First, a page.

11. Thanksgiving

    Thanksgiving Day in the United States Thanksgiving Day in the United States is a holiday on the fourth Thursday of November. It precedes Black Friday. Thanksgiving Day is a federal holiday in the United States. ©iStockphoto.com/Olga Lyubkina THANKSGIVING BECOMES AN OFFICIAL HOLIDAY Pilgrims held their second Thanksgiving celebration in 1623 to mark the end of a long drought that had threatened the year’s harvest and prompted Governor Bradford to call for a religious fast. Days of fasting and thanksgiving on an annual or occasional basis became common practice in other New England settlements as well. During the American Revolution, the Continental Congress designated one or more days of thanksgiving a year, and in 1789 George Washington issued the first Thanksgiving proclamation by the national government of the United States; in it, he called upon Americans to express their gratitude for the happy conclusion to the country’s war of independence and the successful ratification of the U.S. Constitution. His successors John Adams and James Madison also designated days of thanks during their presidencies. In 1817, New York became the first of several states to officially adopt an annual Thanksgiving holiday; each celebrated it on a different day, however, and the American South remained largely unfamiliar with the tradition. In 1827, the noted magazine editor and prolific writer Sarah Josepha Hale—author, among countless other things, of the nursery rhyme “Mary Had a Little Lamb”—launched a campaign to establish Thanksgiving as a national holiday. For 36 years, she published numerous editorials and sent scores of letters to governors, senators, presidents and other politicians. Abraham Lincoln finally heeded her request in 1863, at the height of the Civil War, in a proclamation entreating all Americans to ask God to “commend to his tender care all those who have become widows, orphans, mourners or sufferers in the lamentable civil strife” and to “heal the wounds of the nation.” He scheduled Thanksgiving for the final Thursday in November, and it was celebrated on that day every year until 1939, when Franklin D. Roosevelt moved the holiday up a week in an attempt to spur retail sales during the Great Depression. Roosevelt’s plan, known derisively as Franksgiving, was met with passionate opposition, and in 1941 the president reluctantly signed a bill making Thanksgiving the fourth Thursday in November. THANKSGIVING TRADITIONS In many American households, the Thanksgiving celebration has lost much of its original religious significance; instead, it now centers on cooking and sharing a bountiful meal with family and friends. Turkey, a Thanksgiving staple so ubiquitous it has become all but synonymous with the holiday, may or may not have been on offer when the Pilgrims hosted the inaugural feast in 1621. Today, however, nearly 90 percent of Americans eat the bird—whether roasted, baked or deep-fried—on Thanksgiving, according to the National Turkey Federation. Other traditional foods include stuffing, mashed potatoes, cranberry sauce and pumpkin pie. Volunteering is a common Thanksgiving Day activity, and communities often hold food drives and host free dinners for the less fortunate. Parades have also become an integral part of the holiday in cities and towns across the United States. Presented by Macy’s department store since 1924, New York City’s Thanksgiving Day parade is the largest and most famous, attracting some 2 to 3 million spectators along its 2.5-mile route and drawing an enormous television audience. It typically features marching bands, performers, elaborate floats conveying various celebrities and giant balloons shaped like cartoon characters. Beginning in the mid-20th century and perhaps even earlier, the president of the United States has “pardoned” one or two Thanksgiving turkeys each year, sparing the birds from slaughter and sending them to a farm for retirement. A number of U.S. governors also perform the annual turkey pardoning ritual. What Do People Do? Thanksgiving Day is traditionally a day for families and friends to get together for a special meal. The meal often includes a turkey, stuffing, potatoes, cranberry sauce, gravy, pumpkin pie, and vegetables. Thanksgiving Day is a time for many people to give thanks for what they have. Thanksgiving Day parades are held in some cities and towns on or around Thanksgiving Day. Some parades or festivities also mark the opening of the Christmas shopping season. Some people have a four-day weekend so it is a popular time for trips and to visit family and friends. Public Life Most government offices, businesses, schools and other organizations are closed on Thanksgiving Day. Many offices and businesses allow staff to have a four-day weekend so these offices and businesses are also closed on the Friday after Thanksgiving Day. Public transit systems do not usually operate on their regular timetables. Thanksgiving Day it is one of the busiest periods for travel in the USA. This can cause congestion and overcrowding. Seasonal parades and busy football games can cause disruption to local traffic. Background Thanksgiving Day has been an annual holiday in the United States since 1863. Not everyone sees Thanksgiving Day as a cause for celebration. Each year since 1970, a group of Native Americans and their supporters have staged a protest for a National Day of Mourning at Plymouth Rock in Plymouth, Massachusetts on Thanksgiving Day. American Indian Heritage Day is also observed at this time of the year. There are claims that the first Thanksgiving Day was held in the city of El Paso, Texas in 1598. Another early event was held in 1619 in the Virginia Colony. Many people trace the origins of the modern Thanksgiving Day to the harvest celebration that the Pilgrims held in Plymouth, Massachusetts in 1621. However, their first true thanksgiving was in 1623, when they gave thanks for rain that ended a drought. These early thanksgivings took the form of a special church service, rather than a feast. In the second half of the 1600s, thanksgivings after the harvest became more common and started to become annual events. However, it was celebrated on different days in different communities and in some places there were more than one thanksgiving each year. George Washington, the first president of the United States, proclaimed the first national Thanksgiving Day in 1789. Survivor Day International Survivors of Suicide Loss Day is November 18, 2017 About Survivor DayInterested in attending a Survivor Day event?Tune in for our online Survivor Day eventInterested in hosting a 2018 Survivor Day event? About Survivor Day Survivor Day is the one day a year when people affected by suicide loss gather around the world at events in their local communities to find comfort and gain understanding as they share stories of healing and hope. In 2016, there were over 350 Survivor Day events in 18 countries. This year, all gatherings will include a screening of The Journey: A Story of Healing and Hope, a compelling AFSP-produced documentary about the suicide loss experience, as well the new follow-up featurette, The Journey Revisited, in which six of the original Journey participants gather three years later to reflect on how their grief and healing journey is evolving. Watch the trailer above. Interested in attending a Survivor Day event? Use the search box below to find an event in your area. (Please note that some event locations may as yet be approximate.) We’ll be adding several additional events in the days to come, so if you don’t currently see one near you, please do check back. Miles Or search by US State or CA Province Alabama Alaska Arizona Arkansas California Colorado Connecticut Delaware District of Columbia Florida Georgia Hawaii Idaho Illinois Indiana Iowa Kansas Kentucky Louisiana Maine Maryland Massachusetts Michigan Minnesota Mississippi Missouri Montana Nebraska Nevada New Hampshire New Jersey New Mexico New York North Carolina North Dakota Ohio Oklahoma Oregon Pennsylvania Rhode Island South Carolina South Dakota Tennessee Texas Utah Vermont Virginia Washington West Virginia Wisconsin Wyoming Alberta New Brunswick Ontario Québec or Country Outside US & CA Argentina Australia Bhutan Brazil Costa Rica Czechia Guatemala Hong Kong India Indonesia Italy Nepal Russia Saint Lucia Singapore Slovenia Taiwan U.S. Virgin Islands United Kingdom Tune in for our online Survivor Day event On November 18, 2017, at 4:30 p.m. ET (3:30 p.m. CT, 2:30 p.m. MT, 1:30 p.m. PT), AFSP will host a 90-minute online program for those who aren’t able to attend a Survivor Day event in person. The program will include a screening of the documentary The Journey: A Story of Healing and Hope, as well as the new follow-up featurette The Journey Revisited; a post-screening discussion on coping and healing after a suicide loss; and a Q&A with online viewers. Live English captioning will be available. Please check back for more details about the participants, as well as instructions on how you can watch the program. Our 2014 and 2015, and 2016 Survivor Day Live programs are available for viewing. Interested in hosting a 2018 Survivor Day event? We are no longer accepting applications to host a Survivor Day event this year. To be added to our organizer mailing list for Survivor Day 2018, please submit your contact information here. If you have any questions, please contact Inge De Taeye, Loss & Healing Programs Manager, at idetaeye@afsp.org.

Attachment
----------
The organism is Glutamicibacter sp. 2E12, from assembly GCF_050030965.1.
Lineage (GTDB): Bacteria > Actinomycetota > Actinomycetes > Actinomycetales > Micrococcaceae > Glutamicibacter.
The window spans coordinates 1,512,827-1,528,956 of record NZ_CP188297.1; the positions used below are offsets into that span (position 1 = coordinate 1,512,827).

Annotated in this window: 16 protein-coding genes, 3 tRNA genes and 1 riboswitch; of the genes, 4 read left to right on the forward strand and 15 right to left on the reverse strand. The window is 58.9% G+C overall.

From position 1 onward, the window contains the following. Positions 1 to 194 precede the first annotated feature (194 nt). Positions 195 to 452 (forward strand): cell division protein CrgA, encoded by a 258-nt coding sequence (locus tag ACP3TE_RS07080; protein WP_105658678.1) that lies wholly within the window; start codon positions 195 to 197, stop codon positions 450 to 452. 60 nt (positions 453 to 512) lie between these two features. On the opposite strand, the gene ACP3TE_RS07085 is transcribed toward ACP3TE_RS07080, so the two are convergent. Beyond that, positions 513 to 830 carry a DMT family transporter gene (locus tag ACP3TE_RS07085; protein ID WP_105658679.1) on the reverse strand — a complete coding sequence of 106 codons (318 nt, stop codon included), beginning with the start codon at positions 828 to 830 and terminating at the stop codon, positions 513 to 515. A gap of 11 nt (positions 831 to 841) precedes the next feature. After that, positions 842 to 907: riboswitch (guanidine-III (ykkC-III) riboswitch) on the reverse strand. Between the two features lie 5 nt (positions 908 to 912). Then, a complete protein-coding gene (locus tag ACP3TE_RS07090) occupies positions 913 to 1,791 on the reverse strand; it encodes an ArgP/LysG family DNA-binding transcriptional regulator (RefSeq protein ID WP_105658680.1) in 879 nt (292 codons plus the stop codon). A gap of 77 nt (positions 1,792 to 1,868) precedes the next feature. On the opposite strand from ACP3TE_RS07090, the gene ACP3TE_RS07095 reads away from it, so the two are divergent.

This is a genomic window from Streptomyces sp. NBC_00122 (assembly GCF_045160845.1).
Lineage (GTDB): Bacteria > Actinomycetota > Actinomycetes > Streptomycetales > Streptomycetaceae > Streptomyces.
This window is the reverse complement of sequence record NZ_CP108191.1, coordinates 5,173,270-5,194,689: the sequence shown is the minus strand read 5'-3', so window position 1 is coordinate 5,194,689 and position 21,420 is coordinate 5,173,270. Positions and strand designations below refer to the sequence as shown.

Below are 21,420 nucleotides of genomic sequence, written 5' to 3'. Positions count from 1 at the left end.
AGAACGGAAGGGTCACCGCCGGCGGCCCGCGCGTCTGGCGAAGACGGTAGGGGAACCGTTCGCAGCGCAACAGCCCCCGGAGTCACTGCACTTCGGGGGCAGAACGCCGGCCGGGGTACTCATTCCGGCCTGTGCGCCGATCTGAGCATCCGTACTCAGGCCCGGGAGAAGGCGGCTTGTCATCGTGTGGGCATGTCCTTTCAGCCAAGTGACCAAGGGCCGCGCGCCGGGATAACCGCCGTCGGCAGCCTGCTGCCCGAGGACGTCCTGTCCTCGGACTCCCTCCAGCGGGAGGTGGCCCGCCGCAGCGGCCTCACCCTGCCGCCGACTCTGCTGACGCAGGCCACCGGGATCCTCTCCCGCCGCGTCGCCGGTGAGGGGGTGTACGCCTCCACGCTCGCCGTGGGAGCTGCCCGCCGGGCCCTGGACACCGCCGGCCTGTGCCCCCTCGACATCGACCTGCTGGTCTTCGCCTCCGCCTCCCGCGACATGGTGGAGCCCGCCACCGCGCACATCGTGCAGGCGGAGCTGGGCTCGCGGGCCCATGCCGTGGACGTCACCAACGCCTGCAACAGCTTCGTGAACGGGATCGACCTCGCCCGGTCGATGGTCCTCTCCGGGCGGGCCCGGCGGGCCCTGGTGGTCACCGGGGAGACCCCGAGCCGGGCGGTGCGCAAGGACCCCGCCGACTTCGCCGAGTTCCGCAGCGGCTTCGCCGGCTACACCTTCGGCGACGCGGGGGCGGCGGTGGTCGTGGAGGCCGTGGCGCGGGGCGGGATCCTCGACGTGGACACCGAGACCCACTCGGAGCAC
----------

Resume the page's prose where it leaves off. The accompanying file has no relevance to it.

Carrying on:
12. Oh wow you had a birthday!  Nov 7!  I didn't know, missed that.  I hope your birthday was awesome.  Thank you for everything that you do!  *hugs*

  13. You read the Terms of service or ask a moderator or administrator! The password will now have to be changed!
  14. sober4life You have been here long enough to know what to do! If you would read the TOS (Terms OF Service), you would have known to ask a moderator or administrator for the password. ~Lindsay